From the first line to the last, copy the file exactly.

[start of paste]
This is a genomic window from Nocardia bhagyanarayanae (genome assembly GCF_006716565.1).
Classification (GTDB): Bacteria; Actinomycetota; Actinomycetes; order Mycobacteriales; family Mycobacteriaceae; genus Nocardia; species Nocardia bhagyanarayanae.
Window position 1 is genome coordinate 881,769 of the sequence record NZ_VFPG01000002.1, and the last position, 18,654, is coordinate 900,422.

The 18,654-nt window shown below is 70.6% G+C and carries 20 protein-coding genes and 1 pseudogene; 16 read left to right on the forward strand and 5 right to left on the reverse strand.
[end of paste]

This is a genomic window from Nocardia bhagyanarayanae (genome assembly GCF_006716565.1).
Classification (GTDB): Bacteria; Actinomycetota; Actinomycetes; order Mycobacteriales; family Mycobacteriaceae; genus Nocardia; species Nocardia bhagyanarayanae.
Window position 1 is genome coordinate 881,769 of the sequence record NZ_VFPG01000002.1, and the last position, 18,654, is coordinate 900,422.

The 18,654-nt window shown below is 70.6% G+C and carries 20 protein-coding genes and 1 pseudogene; 16 read left to right on the forward strand and 5 right to left on the reverse strand.